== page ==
Because we have a large developmental gap between him and my next youngest student who fits in best with the 4th/5th graders, he likes to work in the office.  This works out fine because 1) we get another person to answer the doorbell, 2) I can teach him in between my work, if he needs it, which frees up the one-room schoolhouse, and 3) we can, when we’re both stressed play Uno or Yu-Gui-Oh, or what have you.  He’s seemed to move along even faster, academically, since now he can choose the order he does things in (being mindful about what time I have that’s free to teach), and he still joins the rest of the class for meals, gym, and art.  He even DIRECTS gym now, teaching the other kids games that country school kids used to play years ago like “Ghosts in the graveyard.”  He learned about this game online.

So, this is my 8th grader, and because there IS such a gap between him and the others, and because he’s going to have learned as much as he can, being in the office with us, he wants to go to another school next year, and we found a charter that is project-based and quite small, with lots of quirky students he should fit in great with.

SO…here’s the story.

Continue reading “Autistics Make GREAT Moms”

Posted in Autistic Identity, School Leadership, writing

The Bend in the Road: Where to Spend My Spoons

[Image: A woods with tall, green, deciduous trees and the odd pine tree. There are two gravel paths before you.]
Thanks to those of you who had a peek at my creative non-fiction and fiction pieces last week.

For what it’s worth, Eleanor and Kate from the November 13 piece are central characters in the novel for which I’m currently seeking representation.  We’ll see if it goes anywhere.

However, I’m increasingly feeling myself at a bend in the proverbial road.  I see two options before me.  They can blend for now, sure, but in order to save my spoons I foresee making a choice, and quickly.

Continue reading “The Bend in the Road: Where to Spend My Spoons”

Posted in Advocacy, Catholic education, Catholic leadership, leadership, Parenting, School governance, School Leadership, Teaching

Focusing on Forever: the Difficulty of Catholic School Administration in a Here-and-Now World

As a school principal and a parent, I get a few things about education in a way that other parents and principals might not.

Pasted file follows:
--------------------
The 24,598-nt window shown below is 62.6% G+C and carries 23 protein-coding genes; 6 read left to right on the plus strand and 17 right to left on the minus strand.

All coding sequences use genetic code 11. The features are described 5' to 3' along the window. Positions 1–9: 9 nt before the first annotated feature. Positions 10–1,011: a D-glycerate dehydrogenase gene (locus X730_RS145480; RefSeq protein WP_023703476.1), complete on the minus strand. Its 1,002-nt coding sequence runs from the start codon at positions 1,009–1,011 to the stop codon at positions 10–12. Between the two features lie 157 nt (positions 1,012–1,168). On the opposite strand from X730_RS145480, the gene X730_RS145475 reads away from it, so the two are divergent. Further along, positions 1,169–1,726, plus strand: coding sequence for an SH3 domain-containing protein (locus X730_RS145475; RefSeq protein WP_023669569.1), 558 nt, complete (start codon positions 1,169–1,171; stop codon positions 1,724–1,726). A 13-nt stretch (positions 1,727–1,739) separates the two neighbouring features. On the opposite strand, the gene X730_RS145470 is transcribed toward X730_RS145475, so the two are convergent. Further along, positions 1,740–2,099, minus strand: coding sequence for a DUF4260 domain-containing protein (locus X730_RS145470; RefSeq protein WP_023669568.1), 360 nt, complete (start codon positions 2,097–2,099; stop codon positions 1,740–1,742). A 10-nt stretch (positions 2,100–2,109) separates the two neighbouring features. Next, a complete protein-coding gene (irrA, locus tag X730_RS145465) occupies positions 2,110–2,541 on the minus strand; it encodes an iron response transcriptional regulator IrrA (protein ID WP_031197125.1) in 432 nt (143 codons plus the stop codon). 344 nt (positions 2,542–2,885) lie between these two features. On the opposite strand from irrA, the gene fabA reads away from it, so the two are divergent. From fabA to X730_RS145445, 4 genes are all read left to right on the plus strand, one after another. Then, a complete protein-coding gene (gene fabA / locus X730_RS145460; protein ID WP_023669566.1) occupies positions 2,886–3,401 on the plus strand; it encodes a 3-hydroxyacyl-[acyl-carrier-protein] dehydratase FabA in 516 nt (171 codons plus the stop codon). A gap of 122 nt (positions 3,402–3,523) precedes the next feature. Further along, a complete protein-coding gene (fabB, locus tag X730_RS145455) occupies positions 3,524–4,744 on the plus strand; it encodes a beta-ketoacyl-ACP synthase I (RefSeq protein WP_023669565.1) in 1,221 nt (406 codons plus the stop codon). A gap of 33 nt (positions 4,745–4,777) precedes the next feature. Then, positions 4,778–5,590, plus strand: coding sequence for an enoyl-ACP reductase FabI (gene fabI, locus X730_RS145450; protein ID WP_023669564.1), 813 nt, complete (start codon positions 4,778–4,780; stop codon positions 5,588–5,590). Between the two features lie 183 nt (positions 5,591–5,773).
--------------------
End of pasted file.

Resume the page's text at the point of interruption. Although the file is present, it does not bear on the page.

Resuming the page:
First, I get that school is a “right” in a theoretical sense.

But I also get that administrators have to balance rights against each other.  In other words, they have to make school safe for the majority with the limited budgets they have.

It was that understanding of reality that made me decide to homeschool our Autistic son.  There is no way I can expect him to be in a group of other chatty people and have him have any sense of happiness.  Perhaps if we had found my school with me as leader when he was younger (as in, pre-kindergarten in his case; his school damage was gigantic), it might have been different.  We didn’t, and he doesn’t even like the idea of going back to school, so he won’t at this time.  I figure, that’s okay, we’ll make it work.

But we have enough privilege to be able to have jobs that involve working at home.  I used to score standardized tests at home, and my husband does testing for an Autistic-friendly company.

Not everyone has that, which is why I’m glad to have my school.

As a Catholic school principal, I am not merely charged with getting kids ready for college.  I am, however, charged with getting them ready for college, work, to be a mom, dad, religious sister or brother, priest, etc. as well as getting them ready for heaven.

We take the long path.  We are focused on much, much more than grades and college-preparation. It is a slow, winding journey with many missteps.  We sin, we fall, but we confess and we learn and we do better the next time.

It is not as easy as preparing kids for college.  There is so much more at stake in a Catholic school.

My kids know this and are good at forgiving each other for mistakes of all kinds.  At least, they normally do.  Long-term parents, also, know, that little dust-ups shall pass, and they move on pretty fast because they know the kids love each other and this is a safe place.

However, sometimes parents can be a bigger issue than the kids.

I had an issue this week with a parent who was upset because a student struck her child.  He was uninjured.  He hit back.  She was uninjured.

Here’s what happened, and how the parent over-reacted because she was too busy advocating for her own child at the expense of other children.

Don’t be this parent.

Continue reading “Focusing on Forever: the Difficulty of Catholic School Administration in a Here-and-Now World”

Posted in Advocacy, Identity, School Leadership

On Being Without

I had a humbling experience this week.

I had to admit we couldn’t serve the needs a child had and counsel the parents out of our school.

By way of backstory, my own child was kicked from his Catholic school for being Autistic when he was in pre-school.  We ended up homeschooling.  He’s happy, and we’re happy.

It was not handled well and we left our church because we were pushed out, not counseled.

But I just had to do it to another family.

Continue reading “On Being Without”